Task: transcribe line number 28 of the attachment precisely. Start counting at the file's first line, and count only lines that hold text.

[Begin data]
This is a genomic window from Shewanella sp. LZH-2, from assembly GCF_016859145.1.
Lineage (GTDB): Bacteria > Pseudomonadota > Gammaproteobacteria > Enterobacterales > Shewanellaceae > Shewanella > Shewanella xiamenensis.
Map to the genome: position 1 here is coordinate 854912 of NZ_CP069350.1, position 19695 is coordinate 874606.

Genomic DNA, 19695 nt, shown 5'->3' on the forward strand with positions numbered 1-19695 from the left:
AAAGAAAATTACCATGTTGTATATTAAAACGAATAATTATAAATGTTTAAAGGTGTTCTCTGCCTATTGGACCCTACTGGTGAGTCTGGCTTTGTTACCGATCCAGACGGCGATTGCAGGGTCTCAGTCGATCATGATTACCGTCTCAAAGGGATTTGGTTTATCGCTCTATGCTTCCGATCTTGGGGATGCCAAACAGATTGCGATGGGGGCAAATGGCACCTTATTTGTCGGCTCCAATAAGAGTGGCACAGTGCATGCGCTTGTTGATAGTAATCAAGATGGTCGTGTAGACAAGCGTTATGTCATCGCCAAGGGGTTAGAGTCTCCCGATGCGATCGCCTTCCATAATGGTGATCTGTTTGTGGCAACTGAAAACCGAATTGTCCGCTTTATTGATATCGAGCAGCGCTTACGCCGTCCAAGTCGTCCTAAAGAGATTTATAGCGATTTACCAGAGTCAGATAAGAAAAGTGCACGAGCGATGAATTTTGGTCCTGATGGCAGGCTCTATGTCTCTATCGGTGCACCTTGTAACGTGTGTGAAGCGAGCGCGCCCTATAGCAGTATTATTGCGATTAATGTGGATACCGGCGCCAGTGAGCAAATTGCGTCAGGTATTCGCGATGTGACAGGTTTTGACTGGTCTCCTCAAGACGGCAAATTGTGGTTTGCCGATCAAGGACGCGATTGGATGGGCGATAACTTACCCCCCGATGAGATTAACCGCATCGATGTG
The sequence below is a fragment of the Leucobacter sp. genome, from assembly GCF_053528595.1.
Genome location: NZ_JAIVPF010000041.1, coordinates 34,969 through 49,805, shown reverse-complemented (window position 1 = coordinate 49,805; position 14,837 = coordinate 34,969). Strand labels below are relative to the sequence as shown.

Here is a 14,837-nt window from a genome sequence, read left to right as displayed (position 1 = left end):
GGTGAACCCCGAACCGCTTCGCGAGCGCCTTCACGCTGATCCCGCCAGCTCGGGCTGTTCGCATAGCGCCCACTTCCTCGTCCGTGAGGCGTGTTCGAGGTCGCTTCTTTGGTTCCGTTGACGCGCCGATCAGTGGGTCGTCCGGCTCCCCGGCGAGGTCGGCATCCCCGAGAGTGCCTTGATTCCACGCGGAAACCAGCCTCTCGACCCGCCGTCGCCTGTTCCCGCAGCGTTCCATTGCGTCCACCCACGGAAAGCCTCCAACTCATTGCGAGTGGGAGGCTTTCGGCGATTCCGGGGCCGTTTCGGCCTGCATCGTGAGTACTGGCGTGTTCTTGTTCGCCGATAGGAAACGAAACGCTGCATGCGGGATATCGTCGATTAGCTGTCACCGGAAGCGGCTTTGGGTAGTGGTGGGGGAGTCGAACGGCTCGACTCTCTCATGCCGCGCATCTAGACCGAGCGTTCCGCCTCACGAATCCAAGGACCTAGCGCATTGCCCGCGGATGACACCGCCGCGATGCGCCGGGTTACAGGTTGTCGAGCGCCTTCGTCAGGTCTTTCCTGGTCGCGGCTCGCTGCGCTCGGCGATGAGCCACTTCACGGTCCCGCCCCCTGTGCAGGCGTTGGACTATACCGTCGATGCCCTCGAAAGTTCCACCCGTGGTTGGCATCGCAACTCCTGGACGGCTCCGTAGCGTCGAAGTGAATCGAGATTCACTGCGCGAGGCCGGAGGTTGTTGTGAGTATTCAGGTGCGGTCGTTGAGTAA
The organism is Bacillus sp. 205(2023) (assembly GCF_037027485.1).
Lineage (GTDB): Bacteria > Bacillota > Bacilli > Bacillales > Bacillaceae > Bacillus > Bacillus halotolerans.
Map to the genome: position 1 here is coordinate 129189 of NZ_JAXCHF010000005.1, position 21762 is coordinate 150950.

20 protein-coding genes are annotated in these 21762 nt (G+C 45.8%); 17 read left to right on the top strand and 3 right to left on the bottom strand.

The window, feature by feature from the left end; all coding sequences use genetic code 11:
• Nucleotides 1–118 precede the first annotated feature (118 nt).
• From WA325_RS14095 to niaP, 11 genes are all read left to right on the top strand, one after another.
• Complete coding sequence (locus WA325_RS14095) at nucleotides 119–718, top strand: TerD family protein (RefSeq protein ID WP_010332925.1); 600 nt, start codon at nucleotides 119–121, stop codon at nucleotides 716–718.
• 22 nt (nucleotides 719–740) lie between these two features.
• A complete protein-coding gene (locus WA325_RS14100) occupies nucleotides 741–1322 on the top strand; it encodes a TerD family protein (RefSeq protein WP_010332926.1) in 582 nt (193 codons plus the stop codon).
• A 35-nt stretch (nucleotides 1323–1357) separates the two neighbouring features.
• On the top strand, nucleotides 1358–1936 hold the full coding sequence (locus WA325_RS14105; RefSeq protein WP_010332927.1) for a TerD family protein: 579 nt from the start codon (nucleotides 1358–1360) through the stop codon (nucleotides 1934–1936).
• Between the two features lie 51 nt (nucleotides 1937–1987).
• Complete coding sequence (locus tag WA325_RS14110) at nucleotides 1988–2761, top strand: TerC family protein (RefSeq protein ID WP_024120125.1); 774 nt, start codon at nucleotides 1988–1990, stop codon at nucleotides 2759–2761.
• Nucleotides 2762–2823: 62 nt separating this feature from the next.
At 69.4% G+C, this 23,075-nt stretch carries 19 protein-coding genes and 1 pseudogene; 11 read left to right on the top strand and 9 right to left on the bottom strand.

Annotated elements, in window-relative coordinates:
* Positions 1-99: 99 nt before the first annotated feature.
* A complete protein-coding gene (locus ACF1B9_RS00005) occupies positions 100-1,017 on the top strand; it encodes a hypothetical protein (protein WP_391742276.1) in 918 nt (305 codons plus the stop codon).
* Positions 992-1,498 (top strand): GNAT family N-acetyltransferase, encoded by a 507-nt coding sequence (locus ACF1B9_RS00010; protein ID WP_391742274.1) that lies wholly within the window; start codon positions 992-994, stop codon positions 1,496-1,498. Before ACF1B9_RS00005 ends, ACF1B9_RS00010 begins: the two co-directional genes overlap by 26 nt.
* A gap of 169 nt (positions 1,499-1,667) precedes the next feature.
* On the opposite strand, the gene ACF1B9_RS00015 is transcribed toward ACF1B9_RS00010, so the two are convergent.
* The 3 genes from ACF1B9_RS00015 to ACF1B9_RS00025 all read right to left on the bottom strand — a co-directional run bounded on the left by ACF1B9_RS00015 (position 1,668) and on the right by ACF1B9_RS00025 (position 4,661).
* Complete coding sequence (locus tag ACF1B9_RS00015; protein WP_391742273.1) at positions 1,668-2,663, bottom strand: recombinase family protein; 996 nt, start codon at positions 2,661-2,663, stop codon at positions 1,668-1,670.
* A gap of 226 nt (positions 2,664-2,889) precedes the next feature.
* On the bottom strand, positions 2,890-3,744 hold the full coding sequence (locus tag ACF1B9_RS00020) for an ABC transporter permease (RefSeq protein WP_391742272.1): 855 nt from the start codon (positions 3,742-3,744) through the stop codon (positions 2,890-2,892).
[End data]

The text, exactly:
* A complete protein-coding gene (locus ACF1B9_RS00005) occupies positions 100-1,017 on the top strand; it encodes a hypothetical protein (protein WP_391742276.1) in 918 nt (305 codons plus the stop codon).